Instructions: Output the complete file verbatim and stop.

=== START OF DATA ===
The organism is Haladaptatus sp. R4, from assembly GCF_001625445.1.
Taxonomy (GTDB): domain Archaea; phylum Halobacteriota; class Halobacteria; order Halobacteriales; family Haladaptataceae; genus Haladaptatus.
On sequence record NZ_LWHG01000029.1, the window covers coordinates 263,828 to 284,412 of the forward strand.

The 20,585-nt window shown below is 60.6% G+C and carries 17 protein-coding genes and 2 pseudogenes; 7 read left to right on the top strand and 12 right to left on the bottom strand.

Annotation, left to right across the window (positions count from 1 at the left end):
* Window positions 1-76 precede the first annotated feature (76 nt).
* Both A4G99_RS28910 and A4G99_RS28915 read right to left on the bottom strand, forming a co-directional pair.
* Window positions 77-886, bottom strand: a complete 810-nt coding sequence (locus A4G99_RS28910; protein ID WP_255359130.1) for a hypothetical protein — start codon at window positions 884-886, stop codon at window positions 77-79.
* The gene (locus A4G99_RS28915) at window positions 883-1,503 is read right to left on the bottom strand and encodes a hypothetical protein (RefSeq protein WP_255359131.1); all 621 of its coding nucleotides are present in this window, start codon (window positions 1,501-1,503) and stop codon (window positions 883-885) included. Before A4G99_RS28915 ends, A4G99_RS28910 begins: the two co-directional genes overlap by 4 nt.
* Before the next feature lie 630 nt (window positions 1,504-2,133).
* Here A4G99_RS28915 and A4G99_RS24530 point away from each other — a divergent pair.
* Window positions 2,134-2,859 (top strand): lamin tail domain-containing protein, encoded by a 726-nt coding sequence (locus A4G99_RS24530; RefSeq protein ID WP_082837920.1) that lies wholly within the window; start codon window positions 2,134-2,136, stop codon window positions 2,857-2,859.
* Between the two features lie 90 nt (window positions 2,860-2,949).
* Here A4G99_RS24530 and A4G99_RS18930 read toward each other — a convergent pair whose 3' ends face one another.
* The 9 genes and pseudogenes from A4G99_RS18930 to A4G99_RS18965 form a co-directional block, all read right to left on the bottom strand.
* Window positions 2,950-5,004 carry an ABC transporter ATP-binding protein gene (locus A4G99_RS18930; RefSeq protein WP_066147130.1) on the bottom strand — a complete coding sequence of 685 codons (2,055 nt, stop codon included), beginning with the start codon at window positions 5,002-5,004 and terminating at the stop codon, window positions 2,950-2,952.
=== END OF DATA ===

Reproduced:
The organism is Haladaptatus sp. R4, from assembly GCF_001625445.1.
Taxonomy (GTDB): domain Archaea; phylum Halobacteriota; class Halobacteria; order Halobacteriales; family Haladaptataceae; genus Haladaptatus.
On sequence record NZ_LWHG01000029.1, the window covers coordinates 263,828 to 284,412 of the forward strand.

The 20,585-nt window shown below is 60.6% G+C and carries 17 protein-coding genes and 2 pseudogenes; 7 read left to right on the top strand and 12 right to left on the bottom strand.

Annotation, left to right across the window (positions count from 1 at the left end):
* Window positions 1-76 precede the first annotated feature (76 nt).
* Both A4G99_RS28910 and A4G99_RS28915 read right to left on the bottom strand, forming a co-directional pair.
* Window positions 77-886, bottom strand: a complete 810-nt coding sequence (locus A4G99_RS28910; protein ID WP_255359130.1) for a hypothetical protein — start codon at window positions 884-886, stop codon at window positions 77-79.
* The gene (locus A4G99_RS28915) at window positions 883-1,503 is read right to left on the bottom strand and encodes a hypothetical protein (RefSeq protein WP_255359131.1); all 621 of its coding nucleotides are present in this window, start codon (window positions 1,501-1,503) and stop codon (window positions 883-885) included. Before A4G99_RS28915 ends, A4G99_RS28910 begins: the two co-directional genes overlap by 4 nt.
* Before the next feature lie 630 nt (window positions 1,504-2,133).
* Here A4G99_RS28915 and A4G99_RS24530 point away from each other — a divergent pair.
* Window positions 2,134-2,859 (top strand): lamin tail domain-containing protein, encoded by a 726-nt coding sequence (locus A4G99_RS24530; RefSeq protein ID WP_082837920.1) that lies wholly within the window; start codon window positions 2,134-2,136, stop codon window positions 2,857-2,859.
* Between the two features lie 90 nt (window positions 2,860-2,949).
* Here A4G99_RS24530 and A4G99_RS18930 read toward each other — a convergent pair whose 3' ends face one another.
* The 9 genes and pseudogenes from A4G99_RS18930 to A4G99_RS18965 form a co-directional block, all read right to left on the bottom strand.
* Window positions 2,950-5,004 carry an ABC transporter ATP-binding protein gene (locus A4G99_RS18930; RefSeq protein WP_066147130.1) on the bottom strand — a complete coding sequence of 685 codons (2,055 nt, stop codon included), beginning with the start codon at window positions 5,002-5,004 and terminating at the stop codon, window positions 2,950-2,952.